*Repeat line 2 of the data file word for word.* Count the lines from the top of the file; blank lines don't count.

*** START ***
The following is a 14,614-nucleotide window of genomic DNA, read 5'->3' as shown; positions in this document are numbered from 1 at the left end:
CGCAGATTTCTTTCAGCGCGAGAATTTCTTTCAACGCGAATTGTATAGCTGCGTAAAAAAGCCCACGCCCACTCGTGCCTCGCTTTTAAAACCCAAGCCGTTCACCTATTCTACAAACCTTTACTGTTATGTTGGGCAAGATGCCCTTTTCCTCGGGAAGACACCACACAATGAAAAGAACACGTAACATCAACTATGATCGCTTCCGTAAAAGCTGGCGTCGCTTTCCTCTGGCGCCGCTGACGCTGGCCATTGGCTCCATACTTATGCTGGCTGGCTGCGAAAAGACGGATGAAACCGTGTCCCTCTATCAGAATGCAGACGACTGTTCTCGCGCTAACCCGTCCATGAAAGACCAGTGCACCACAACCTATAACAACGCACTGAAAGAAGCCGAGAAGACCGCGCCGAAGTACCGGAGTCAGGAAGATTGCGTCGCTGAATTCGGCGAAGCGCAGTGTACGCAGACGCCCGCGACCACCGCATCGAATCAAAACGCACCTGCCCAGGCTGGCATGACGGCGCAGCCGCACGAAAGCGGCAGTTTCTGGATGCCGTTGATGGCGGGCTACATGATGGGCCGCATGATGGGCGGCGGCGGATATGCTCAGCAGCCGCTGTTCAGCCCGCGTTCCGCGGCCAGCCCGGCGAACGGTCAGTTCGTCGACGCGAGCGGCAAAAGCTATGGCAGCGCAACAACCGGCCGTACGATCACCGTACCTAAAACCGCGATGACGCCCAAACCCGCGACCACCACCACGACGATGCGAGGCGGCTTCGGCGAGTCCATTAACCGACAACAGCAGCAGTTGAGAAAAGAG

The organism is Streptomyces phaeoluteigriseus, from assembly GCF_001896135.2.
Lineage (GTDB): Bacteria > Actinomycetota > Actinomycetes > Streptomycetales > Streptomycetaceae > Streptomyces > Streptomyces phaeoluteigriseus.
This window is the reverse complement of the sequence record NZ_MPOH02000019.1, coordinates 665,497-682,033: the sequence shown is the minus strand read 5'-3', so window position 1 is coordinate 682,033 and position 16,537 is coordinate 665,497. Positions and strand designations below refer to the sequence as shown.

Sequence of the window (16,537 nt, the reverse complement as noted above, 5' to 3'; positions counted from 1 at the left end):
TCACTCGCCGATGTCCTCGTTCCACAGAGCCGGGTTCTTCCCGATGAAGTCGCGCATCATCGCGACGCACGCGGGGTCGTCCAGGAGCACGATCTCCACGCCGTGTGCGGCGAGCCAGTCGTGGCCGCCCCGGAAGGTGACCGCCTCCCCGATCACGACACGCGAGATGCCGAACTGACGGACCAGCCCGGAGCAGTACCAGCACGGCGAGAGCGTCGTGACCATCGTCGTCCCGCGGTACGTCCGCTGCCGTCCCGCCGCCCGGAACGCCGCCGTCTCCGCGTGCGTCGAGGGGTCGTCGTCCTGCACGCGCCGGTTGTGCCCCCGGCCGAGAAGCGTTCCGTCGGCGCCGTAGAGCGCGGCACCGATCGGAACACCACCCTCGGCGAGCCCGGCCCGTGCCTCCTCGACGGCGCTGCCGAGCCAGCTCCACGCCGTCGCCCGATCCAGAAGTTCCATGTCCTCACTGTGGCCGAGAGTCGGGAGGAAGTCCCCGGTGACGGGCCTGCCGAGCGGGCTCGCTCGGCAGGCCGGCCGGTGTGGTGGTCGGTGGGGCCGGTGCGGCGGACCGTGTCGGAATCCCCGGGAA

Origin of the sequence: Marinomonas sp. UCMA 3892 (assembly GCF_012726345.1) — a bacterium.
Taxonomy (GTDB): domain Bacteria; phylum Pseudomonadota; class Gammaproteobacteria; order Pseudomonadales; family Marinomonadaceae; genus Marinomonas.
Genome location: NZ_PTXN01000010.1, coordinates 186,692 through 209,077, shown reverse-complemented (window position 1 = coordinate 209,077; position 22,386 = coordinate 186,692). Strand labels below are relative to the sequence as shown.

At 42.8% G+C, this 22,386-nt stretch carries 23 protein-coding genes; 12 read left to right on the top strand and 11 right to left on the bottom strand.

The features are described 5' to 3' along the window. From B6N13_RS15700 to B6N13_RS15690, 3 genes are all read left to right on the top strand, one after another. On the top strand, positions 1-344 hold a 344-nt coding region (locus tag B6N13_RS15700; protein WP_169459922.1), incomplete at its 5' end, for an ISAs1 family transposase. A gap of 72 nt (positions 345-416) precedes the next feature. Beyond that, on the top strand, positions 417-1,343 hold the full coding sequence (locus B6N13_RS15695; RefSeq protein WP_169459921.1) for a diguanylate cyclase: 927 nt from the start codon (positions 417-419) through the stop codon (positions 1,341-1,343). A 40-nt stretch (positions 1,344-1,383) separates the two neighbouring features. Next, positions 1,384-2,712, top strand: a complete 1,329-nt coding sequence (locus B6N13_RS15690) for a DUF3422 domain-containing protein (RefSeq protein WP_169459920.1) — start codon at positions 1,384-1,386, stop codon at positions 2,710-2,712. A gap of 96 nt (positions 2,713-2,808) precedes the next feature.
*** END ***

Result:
CGCAGATTTCTTTCAGCGCGAGAATTTCTTTCAACGCGAATTGTATAGCTGCGTAAAAAAGCCCACGCCCACTCGTGCCTCGCTTTTAAAACCCAAGCCGTTCACCTATTCTACAAACCTTTACTGTTATGTTGGGCAAGATGCCCTTTTCCTCGGGAAGACACCACACAATGAAAAGAACACGTAACATCAACTATGATCGCTTCCGTAAAAGCTGGCGTCGCTTTCCTCTGGCGCCGCTGACGCTGGCCATTGGCTCCATACTTATGCTGGCTGGCTGCGAAAAGACGGATGAAACCGTGTCCCTCTATCAGAATGCAGACGACTGTTCTCGCGCTAACCCGTCCATGAAAGACCAGTGCACCACAACCTATAACAACGCACTGAAAGAAGCCGAGAAGACCGCGCCGAAGTACCGGAGTCAGGAAGATTGCGTCGCTGAATTCGGCGAAGCGCAGTGTACGCAGACGCCCGCGACCACCGCATCGAATCAAAACGCACCTGCCCAGGCTGGCATGACGGCGCAGCCGCACGAAAGCGGCAGTTTCTGGATGCCGTTGATGGCGGGCTACATGATGGGCCGCATGATGGGCGGCGGCGGATATGCTCAGCAGCCGCTGTTCAGCCCGCGTTCCGCGGCCAGCCCGGCGAACGGTCAGTTCGTCGACGCGAGCGGCAAAAGCTATGGCAGCGCAACAACCGGCCGTACGATCACCGTACCTAAAACCGCGATGACGCCCAAACCCGCGACCACCACCACGACGATGCGAGGCGGCTTCGGCGAGTCCATTAACCGACAACAGCAGCAGTTGAGAAAAGAG